Joe Bruno on the Mob – Virginia Hill – Part Four

On June 10, 1947, Hill was summoned by the mob to fly to Chicago. They didn’t tell her the reason, but Hill, being a seasoned mob moll, figured it must have something to do with Bugsy Siegel. Once in Chicago, Hill was ordered to fly straight to France. If Siegel asked any questions, she was to tell him she was going to France to buy expensive wine for the Flamingo, which she had done in the past.

In France, Hill phoned Siegel about her “plans.” It’s not clear if Siegel bought her explanation or not, but he pleaded with Hill to come back to California and stay with him at her home in Beverly Hills. Hill refused, knowing if she was right about Siegel’s eminent demise, she might get caught in the crossfire. Hill was too experienced a mob associate to risk her life for a man who maybe she loved and maybe she didn’t love. Besides, with Siegel gone, Hill figured she’d get more opportunities to make money with the mob. What Hill didn’t know was that the mob didn’t trust her either, but that they figured Hill could be useful to them in the future, even if only for bedtime escapades with the top mobsters she had previously sexually serviced.

On the night of June 20, 1947, a sharpshooter named Frank Carranzo held an army carbine and waited patiently outside the back window of 810 N. Linden Drive in Beverly Hills, a house rented by Hill that once belonged to silent movie star Rudolph Valentino. Carranzo had been laying down on his stomach military style for hours waiting for his prey.

In the upstairs bedrooms of the house was Hill’s brother Chick, bedding down Hill’s secretary Jeri Mason. Also upstairs was a West Coast gangster named Allen Smiley.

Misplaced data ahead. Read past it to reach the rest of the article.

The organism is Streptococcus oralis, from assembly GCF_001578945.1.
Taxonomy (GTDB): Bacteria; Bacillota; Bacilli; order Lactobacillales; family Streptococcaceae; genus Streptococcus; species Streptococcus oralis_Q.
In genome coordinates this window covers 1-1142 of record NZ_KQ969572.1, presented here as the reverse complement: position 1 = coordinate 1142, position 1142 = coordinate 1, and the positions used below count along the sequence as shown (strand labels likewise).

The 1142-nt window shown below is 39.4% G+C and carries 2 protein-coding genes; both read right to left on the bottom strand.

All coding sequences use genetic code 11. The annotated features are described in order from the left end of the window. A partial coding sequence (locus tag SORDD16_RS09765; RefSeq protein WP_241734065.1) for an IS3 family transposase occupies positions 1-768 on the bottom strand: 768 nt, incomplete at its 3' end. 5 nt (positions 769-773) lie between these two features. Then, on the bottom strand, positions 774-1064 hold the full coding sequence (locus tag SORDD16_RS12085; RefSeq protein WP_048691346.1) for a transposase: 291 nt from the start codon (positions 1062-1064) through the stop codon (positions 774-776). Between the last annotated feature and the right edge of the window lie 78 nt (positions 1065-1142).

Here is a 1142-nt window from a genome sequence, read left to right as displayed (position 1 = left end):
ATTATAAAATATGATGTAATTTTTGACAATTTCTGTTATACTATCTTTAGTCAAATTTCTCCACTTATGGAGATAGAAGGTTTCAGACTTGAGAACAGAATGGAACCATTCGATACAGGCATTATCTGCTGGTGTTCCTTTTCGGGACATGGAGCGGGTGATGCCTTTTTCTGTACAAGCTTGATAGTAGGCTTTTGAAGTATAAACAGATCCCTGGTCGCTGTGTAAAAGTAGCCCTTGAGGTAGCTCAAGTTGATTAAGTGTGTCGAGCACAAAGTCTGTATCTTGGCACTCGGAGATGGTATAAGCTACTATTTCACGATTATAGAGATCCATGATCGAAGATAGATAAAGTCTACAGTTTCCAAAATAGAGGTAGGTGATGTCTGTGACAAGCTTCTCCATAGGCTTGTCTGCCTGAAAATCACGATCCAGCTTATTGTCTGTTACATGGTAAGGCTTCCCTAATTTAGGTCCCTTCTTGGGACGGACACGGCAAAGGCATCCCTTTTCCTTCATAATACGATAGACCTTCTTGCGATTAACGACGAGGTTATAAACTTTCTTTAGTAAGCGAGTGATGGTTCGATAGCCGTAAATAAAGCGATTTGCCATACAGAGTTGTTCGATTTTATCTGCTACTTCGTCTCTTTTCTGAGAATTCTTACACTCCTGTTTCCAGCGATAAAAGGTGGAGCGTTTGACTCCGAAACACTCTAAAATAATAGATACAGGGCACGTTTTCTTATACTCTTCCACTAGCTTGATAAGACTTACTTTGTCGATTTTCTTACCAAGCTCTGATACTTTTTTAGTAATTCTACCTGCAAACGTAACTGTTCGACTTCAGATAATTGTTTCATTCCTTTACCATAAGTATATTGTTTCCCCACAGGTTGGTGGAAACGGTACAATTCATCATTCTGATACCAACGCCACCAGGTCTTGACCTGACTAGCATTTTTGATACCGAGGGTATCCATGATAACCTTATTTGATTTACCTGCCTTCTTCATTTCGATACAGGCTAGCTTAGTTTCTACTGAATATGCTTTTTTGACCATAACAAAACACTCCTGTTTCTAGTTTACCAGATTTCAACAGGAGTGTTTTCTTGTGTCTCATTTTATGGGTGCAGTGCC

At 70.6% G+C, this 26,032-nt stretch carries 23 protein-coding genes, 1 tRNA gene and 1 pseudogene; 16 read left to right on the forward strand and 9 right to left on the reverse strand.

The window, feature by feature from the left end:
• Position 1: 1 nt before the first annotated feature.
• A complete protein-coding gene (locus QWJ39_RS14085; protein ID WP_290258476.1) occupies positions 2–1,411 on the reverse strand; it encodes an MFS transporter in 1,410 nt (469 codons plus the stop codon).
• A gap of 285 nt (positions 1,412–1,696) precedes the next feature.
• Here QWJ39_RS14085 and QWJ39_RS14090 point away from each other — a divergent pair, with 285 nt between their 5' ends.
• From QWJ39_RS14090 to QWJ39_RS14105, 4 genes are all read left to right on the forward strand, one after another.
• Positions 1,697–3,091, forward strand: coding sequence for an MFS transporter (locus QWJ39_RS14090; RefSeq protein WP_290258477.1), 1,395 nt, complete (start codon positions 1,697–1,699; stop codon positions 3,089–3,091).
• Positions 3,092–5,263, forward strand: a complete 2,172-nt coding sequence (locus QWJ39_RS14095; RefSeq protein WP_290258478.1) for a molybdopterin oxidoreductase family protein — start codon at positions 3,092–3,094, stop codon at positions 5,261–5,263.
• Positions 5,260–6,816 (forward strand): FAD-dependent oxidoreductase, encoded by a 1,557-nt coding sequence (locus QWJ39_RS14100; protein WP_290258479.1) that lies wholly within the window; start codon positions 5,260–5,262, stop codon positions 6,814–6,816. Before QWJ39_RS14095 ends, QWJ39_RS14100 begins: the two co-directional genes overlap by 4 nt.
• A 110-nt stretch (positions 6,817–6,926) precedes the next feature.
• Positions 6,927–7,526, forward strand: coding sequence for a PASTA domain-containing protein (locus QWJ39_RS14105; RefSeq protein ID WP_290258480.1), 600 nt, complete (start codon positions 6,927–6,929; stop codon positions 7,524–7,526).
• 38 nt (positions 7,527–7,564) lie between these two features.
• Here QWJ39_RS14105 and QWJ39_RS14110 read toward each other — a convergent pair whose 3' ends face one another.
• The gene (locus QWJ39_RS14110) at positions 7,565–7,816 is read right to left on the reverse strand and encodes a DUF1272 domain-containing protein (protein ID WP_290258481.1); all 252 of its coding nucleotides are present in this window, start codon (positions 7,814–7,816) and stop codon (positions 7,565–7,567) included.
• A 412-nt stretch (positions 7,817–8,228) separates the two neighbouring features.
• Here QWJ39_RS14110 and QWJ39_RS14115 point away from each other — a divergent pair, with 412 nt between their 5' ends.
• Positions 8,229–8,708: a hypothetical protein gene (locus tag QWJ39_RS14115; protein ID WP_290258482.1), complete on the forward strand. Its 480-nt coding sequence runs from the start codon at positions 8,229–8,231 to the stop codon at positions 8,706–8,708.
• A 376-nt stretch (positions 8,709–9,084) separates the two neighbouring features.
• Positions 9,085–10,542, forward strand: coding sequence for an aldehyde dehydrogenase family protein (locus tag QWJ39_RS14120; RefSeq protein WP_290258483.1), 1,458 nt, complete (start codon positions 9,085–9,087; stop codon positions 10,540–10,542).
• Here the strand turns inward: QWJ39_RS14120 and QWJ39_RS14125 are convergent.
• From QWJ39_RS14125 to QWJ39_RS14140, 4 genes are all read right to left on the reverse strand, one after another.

Around 10:30 pm, Siegel, wearing a brown pinstriped three-piece suit, turned the key in the lock of the front door. He slipped into the house and sauntered into the living room. Siegel switched on the living room lights and slouched comfortably on the couch; his left profile facing the sniper’s window. He picked up a copy of the local newspaper, and before he could turn a single page, Carranzo fired four .30-06 caliber bullets into Siegel’s body. The first bullet hit Siegel in the left side of the face. The second bullet shattered Siegel’s nose, and the other two bullets broke his ribs and tore apart his lungs. The gangster died instantly.

 At exactly 11:00 A.M., Jack Dragna got a call from Carranzo, who said, “The insect was killed.” Without saying another word, Carranzo hung up the phone.

The Los Angeles’ Coroner’s Report (#37448) stated the cause of death was cerebral hemorrhage. His death certificate (Registrar’s #816192) stated the cause of death was “homicide- gunshot wounds to the head.”

Even though Siegel’s death made the front page of all the newspapers, the police hardly cared a famous gangster was hit in their jurisdiction

One hardened flatfoot told the nationwide press, “When you stick your finger into a buzz saw you can hardly tell which tooth of the saw hit it. This rat, Siegel, didn’t have a friend in the world outside of a couple of movie stars. He double crossed everybody in the narcotics rackets, not to mention bookmaking and slot machines.